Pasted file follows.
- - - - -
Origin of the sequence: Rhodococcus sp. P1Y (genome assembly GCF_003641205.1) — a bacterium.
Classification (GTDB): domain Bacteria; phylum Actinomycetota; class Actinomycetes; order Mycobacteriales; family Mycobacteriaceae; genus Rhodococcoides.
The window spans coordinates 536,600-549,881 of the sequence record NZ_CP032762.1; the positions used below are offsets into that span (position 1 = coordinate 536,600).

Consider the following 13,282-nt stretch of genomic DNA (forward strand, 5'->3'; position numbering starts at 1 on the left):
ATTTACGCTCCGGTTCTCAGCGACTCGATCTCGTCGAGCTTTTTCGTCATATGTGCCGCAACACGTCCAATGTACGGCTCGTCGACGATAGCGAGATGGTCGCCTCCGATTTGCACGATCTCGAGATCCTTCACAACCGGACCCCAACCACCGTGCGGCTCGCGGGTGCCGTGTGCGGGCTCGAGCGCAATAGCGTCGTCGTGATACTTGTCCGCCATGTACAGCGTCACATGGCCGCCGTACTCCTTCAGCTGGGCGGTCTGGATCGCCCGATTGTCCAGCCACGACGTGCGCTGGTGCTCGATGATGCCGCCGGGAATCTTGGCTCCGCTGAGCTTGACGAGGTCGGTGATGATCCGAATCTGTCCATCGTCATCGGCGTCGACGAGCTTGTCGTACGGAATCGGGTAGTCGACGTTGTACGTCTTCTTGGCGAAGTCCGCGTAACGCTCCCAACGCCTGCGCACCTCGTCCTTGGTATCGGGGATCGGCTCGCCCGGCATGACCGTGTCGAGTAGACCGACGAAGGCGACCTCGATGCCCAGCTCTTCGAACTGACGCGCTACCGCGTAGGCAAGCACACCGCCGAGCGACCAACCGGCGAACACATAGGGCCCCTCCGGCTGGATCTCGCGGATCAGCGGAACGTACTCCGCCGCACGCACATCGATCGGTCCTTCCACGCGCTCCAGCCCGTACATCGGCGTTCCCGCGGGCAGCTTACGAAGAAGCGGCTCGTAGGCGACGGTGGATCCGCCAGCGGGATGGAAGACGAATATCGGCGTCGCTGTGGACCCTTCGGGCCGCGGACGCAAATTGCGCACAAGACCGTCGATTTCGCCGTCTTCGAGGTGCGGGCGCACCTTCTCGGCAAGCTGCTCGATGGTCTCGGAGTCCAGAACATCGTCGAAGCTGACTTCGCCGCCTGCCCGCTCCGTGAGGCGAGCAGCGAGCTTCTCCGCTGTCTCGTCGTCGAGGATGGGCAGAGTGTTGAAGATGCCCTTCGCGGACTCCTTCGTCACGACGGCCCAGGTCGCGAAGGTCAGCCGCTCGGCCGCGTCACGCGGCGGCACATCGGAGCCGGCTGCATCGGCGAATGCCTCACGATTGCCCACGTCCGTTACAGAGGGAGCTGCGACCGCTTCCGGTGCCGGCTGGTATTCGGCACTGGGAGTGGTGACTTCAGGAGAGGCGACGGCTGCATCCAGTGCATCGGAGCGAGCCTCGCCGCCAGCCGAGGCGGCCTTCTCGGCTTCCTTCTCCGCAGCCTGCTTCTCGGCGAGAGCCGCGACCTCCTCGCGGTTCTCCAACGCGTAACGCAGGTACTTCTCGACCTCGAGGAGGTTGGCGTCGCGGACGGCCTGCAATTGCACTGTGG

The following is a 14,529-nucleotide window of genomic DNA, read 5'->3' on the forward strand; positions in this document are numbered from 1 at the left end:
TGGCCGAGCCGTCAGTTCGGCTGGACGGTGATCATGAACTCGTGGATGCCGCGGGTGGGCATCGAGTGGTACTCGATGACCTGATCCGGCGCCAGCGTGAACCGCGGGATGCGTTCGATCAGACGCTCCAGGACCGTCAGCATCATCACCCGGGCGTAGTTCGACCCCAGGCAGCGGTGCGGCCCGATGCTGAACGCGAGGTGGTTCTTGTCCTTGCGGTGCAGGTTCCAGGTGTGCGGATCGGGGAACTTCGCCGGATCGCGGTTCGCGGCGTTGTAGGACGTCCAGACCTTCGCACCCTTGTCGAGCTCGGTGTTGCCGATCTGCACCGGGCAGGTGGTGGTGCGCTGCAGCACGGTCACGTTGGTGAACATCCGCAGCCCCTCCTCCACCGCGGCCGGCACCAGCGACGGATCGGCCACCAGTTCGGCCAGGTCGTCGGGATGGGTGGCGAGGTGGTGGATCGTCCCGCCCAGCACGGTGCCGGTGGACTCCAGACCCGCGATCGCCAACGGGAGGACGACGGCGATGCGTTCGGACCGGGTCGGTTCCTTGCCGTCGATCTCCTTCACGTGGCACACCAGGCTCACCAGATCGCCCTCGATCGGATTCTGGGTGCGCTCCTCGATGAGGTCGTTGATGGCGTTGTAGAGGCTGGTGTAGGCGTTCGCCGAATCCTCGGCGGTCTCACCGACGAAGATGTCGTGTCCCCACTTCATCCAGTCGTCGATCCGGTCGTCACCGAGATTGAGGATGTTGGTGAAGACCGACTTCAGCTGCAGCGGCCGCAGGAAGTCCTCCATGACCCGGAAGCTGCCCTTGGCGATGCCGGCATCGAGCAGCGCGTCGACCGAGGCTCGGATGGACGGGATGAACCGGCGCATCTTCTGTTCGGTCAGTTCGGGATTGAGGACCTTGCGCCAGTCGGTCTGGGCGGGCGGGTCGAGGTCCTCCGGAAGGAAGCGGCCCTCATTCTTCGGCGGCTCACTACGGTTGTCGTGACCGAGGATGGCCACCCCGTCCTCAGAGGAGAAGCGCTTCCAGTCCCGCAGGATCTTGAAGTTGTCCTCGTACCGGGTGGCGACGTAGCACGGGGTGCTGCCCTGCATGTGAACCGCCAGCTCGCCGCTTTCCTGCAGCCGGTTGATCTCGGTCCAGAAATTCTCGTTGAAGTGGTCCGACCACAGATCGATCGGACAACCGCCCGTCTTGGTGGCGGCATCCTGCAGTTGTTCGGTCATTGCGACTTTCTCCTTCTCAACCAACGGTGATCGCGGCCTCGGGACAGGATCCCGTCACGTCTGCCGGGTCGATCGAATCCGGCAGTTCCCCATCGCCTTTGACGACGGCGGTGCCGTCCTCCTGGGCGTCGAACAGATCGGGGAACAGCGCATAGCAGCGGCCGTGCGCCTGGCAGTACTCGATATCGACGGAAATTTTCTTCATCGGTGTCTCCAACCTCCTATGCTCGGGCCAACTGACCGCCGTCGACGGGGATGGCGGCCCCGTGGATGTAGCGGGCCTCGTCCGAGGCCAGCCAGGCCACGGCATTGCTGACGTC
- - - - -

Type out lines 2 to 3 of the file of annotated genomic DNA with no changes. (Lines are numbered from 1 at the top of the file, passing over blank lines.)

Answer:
Classification (GTDB): domain Bacteria; phylum Actinomycetota; class Actinomycetes; order Mycobacteriales; family Mycobacteriaceae; genus Rhodococcoides.
The window spans coordinates 536,600-549,881 of the sequence record NZ_CP032762.1; the positions used below are offsets into that span (position 1 = coordinate 536,600).